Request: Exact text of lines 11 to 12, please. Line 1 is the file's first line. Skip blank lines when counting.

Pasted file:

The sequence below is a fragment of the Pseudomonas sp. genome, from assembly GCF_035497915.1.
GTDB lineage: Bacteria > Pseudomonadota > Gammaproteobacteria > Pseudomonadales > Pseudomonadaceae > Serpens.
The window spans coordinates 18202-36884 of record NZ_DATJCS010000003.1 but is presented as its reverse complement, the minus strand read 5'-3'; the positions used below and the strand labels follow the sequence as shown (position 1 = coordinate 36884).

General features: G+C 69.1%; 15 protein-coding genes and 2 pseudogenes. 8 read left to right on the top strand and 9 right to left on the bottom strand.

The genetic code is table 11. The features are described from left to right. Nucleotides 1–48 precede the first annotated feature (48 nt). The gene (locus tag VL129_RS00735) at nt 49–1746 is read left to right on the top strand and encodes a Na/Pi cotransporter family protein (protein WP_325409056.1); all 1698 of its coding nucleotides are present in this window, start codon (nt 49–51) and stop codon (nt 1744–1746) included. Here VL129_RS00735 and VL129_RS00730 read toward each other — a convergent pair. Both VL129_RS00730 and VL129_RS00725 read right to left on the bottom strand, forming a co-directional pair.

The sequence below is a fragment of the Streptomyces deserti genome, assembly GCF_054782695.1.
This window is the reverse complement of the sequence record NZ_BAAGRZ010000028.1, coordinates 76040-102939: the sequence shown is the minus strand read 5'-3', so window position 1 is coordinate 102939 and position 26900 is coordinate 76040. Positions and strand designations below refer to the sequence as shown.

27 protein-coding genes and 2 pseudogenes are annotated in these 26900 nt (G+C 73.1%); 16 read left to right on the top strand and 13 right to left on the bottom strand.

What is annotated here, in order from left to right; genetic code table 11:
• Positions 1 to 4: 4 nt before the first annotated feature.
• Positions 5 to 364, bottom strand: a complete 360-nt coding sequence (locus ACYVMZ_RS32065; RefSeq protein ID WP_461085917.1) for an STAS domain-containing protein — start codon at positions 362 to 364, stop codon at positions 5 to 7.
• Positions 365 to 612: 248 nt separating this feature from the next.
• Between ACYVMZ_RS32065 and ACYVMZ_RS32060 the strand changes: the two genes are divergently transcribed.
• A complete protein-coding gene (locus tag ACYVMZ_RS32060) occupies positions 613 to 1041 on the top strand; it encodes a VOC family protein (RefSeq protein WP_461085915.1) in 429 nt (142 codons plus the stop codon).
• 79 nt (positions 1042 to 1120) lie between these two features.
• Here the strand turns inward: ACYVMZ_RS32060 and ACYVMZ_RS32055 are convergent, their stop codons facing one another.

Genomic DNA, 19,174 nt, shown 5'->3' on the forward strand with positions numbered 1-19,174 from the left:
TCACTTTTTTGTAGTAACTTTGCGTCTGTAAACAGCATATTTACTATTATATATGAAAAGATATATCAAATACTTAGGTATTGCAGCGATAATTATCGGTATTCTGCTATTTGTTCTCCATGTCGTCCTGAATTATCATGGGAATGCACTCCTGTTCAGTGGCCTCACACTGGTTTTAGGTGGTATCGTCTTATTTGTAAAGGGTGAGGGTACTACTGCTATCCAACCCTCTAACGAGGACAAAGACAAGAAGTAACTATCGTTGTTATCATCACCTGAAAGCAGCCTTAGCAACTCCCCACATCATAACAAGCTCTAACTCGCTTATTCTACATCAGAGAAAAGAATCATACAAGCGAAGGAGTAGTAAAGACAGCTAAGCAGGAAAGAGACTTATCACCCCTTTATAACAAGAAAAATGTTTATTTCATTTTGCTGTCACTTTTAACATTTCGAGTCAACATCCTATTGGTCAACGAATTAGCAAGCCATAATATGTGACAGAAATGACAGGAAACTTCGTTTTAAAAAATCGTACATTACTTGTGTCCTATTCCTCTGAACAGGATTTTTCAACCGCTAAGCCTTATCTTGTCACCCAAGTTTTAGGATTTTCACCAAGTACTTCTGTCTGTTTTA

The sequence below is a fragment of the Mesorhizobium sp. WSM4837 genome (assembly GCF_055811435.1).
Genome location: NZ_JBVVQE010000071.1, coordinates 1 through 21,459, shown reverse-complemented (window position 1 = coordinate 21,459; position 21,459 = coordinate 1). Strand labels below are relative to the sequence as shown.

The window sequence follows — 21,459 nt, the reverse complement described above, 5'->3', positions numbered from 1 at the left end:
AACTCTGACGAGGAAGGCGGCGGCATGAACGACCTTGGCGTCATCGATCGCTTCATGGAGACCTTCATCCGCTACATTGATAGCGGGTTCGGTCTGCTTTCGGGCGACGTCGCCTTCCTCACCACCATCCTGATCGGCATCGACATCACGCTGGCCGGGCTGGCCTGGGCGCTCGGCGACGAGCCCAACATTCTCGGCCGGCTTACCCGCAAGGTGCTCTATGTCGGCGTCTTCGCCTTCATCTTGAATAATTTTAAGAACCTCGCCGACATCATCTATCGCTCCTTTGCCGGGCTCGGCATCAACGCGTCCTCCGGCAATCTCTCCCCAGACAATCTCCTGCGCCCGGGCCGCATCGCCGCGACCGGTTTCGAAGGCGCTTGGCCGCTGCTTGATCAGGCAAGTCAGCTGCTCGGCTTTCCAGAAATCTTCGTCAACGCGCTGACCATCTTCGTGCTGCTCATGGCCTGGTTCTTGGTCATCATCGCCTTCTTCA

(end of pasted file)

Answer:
• Positions 5 to 364, bottom strand: a complete 360-nt coding sequence (locus ACYVMZ_RS32065; RefSeq protein ID WP_461085917.1) for an STAS domain-containing protein — start codon at positions 362 to 364, stop codon at positions 5 to 7.
• Positions 365 to 612: 248 nt separating this feature from the next.